By Janet Laminack, Denton County Extension Agent-Horticulture
Master Gardeners are a volunteer program under the umbrella of Texas A&M AgriLife Extension.
Master Gardeners complete an intensive training course and then contribute 70 hours of service in their first year to become certified. After that, Master Gardeners continue to contribute 12 hours of volunteer service annually and participate in 12 hours of continuing education to keep their knowledge up-to-date. Those are the mere minimal requirements that many of the Denton County Master Gardeners blow right on past!
In 2020, despite the pandemic and restrictions on activities, our roughly 300 Master Gardeners volunteered more than 20,000 hours of their time to various projects throughout the county.
The service aspect is not to be overlooked. Many people want to participate in the program in order to gain horticultural knowledge for their own benefit. That is a side perk, but not the purpose of the program.
Denton County Master Gardener Association is not a garden club, it’s an important group under AgriLife which helps us achieve our mission. The Master Gardeners exponentially expand the outreach of our office to educate and engage county residents in the implementation of research-based horticultural and environmental practices that create sustainable gardens, landscapes and communities.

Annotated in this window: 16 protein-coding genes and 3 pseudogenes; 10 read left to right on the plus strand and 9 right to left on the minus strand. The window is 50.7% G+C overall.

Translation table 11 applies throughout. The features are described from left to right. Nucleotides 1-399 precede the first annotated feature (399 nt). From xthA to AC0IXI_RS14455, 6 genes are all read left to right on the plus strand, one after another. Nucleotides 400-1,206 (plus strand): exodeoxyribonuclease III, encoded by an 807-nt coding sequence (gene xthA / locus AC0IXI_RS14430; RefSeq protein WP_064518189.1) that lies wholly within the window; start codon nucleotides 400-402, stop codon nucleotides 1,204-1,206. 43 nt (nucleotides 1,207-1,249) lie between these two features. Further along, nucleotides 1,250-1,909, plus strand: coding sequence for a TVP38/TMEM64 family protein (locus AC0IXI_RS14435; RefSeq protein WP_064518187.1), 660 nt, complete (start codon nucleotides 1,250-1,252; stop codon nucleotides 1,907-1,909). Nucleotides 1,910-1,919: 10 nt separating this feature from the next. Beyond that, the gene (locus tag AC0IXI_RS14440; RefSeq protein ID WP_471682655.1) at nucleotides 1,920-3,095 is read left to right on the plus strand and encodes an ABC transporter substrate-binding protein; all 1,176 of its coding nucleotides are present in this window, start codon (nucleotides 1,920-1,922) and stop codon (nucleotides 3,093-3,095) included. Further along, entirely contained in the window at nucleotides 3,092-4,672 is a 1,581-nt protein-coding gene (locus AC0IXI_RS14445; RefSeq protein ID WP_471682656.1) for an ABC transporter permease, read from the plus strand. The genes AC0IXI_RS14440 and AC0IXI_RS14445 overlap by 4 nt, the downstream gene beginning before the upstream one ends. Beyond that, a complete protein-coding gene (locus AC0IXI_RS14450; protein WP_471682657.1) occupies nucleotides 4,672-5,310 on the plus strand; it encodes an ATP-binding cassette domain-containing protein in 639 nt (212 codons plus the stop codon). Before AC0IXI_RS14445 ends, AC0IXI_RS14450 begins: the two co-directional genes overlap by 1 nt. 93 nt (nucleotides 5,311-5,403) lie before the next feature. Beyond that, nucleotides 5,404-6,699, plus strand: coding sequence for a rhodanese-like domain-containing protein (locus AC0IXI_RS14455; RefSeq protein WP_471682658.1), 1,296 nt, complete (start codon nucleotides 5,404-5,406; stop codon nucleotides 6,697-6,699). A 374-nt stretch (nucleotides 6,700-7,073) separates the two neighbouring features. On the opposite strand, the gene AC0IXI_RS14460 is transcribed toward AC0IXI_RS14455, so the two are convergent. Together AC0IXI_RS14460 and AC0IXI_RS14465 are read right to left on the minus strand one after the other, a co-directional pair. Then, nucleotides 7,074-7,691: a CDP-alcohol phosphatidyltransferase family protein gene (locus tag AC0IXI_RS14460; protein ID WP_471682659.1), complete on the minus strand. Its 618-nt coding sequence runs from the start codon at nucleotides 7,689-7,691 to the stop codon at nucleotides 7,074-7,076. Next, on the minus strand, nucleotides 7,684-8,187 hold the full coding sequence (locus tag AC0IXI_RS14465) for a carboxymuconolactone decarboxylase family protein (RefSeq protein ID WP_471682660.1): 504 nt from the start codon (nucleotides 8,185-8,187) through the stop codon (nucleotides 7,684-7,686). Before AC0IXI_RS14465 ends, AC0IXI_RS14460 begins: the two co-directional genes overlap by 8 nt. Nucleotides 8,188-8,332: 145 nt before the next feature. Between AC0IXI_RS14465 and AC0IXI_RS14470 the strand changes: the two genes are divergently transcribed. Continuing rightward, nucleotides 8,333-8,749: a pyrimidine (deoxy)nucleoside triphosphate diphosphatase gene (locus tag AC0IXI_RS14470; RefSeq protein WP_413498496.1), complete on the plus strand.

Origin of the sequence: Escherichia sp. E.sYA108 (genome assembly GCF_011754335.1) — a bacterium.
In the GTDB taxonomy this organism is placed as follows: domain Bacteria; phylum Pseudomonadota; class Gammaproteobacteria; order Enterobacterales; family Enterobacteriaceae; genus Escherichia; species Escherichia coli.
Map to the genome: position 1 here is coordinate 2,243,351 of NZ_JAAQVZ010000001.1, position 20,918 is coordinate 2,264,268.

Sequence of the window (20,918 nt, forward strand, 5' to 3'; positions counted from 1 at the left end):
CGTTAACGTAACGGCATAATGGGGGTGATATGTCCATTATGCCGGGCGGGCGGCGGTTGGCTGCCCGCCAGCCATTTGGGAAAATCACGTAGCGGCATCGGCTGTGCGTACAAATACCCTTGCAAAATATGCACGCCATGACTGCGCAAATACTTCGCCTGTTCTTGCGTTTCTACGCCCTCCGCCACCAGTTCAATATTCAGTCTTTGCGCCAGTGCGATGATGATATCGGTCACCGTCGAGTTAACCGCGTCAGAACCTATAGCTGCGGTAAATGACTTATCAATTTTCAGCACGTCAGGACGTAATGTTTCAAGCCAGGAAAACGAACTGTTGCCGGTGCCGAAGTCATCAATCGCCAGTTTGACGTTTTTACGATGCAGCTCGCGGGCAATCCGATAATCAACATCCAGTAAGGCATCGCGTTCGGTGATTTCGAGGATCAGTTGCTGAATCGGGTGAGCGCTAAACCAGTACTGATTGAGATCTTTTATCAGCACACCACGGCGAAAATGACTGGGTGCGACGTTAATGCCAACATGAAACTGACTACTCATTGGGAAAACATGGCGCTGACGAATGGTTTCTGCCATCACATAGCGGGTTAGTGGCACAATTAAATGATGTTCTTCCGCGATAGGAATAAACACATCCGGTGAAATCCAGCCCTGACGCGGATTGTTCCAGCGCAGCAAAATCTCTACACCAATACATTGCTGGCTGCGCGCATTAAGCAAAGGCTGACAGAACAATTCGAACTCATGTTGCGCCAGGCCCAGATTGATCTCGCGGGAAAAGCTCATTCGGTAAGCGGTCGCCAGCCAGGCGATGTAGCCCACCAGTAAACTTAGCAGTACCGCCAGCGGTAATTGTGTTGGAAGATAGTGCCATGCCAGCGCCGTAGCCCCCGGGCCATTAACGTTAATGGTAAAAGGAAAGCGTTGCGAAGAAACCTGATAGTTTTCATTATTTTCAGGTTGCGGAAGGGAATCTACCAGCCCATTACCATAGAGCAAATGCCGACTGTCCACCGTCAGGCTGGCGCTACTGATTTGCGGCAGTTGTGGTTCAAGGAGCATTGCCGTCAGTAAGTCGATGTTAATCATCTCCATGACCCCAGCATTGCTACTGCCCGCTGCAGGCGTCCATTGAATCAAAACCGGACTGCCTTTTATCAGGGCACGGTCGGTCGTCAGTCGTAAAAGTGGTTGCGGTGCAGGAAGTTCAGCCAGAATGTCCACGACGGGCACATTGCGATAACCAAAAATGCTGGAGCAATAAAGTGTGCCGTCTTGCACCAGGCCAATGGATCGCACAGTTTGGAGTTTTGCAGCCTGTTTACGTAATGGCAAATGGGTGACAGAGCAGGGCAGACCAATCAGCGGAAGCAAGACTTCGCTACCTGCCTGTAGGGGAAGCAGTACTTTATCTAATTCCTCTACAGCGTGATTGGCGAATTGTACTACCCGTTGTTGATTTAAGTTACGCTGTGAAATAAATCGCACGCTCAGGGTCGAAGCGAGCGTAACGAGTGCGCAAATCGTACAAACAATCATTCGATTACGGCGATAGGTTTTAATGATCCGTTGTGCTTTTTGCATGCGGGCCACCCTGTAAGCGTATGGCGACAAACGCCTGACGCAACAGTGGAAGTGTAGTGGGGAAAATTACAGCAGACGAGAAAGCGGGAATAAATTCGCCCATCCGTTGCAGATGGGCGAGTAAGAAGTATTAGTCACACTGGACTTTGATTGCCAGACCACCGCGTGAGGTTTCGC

Denton County has a strong Master Gardener program, statewide we are categorized as an “Extra Large” county. In 2020, we were recognized as the second place outstanding association in our category. In 2019, two projects were recognized at the state level: Denton ISD Days at Clear Creek (which is a collaboration with the Master Naturalists, another one of our volunteer programs) educates thousands of 2nd and 4th graders annually. The other project is the Flower Mound First Baptist Community Garden which not only donates vegetables to food pantries, but teaches community members how to garden.
Other award-winning projects include our Help Desk which is available to answer your horticulture questions, our speakers’ bureau which is available to give presentations on all sorts of gardening topics, and our monthly e-newsletter “The Root,” which is packed full of educational articles and upcoming events. If you don’t have the time to commit to being a Master Gardener right now, I hope you take advantage of these free opportunities we offer.
To learn more about what becoming a Master Gardener is all about, visit www.dcmga.com/become-a-master-gardener or join us for an informational meeting this Wednesday, Oct. 20 from 10 a.m. to 12 p.m. This year it’s virtual (like so many other things), but, we are making plans and are very hopeful for the class to be held in person in the spring. The deadline to submit your application to become a Denton County Master Gardener is Friday, Oct. 22.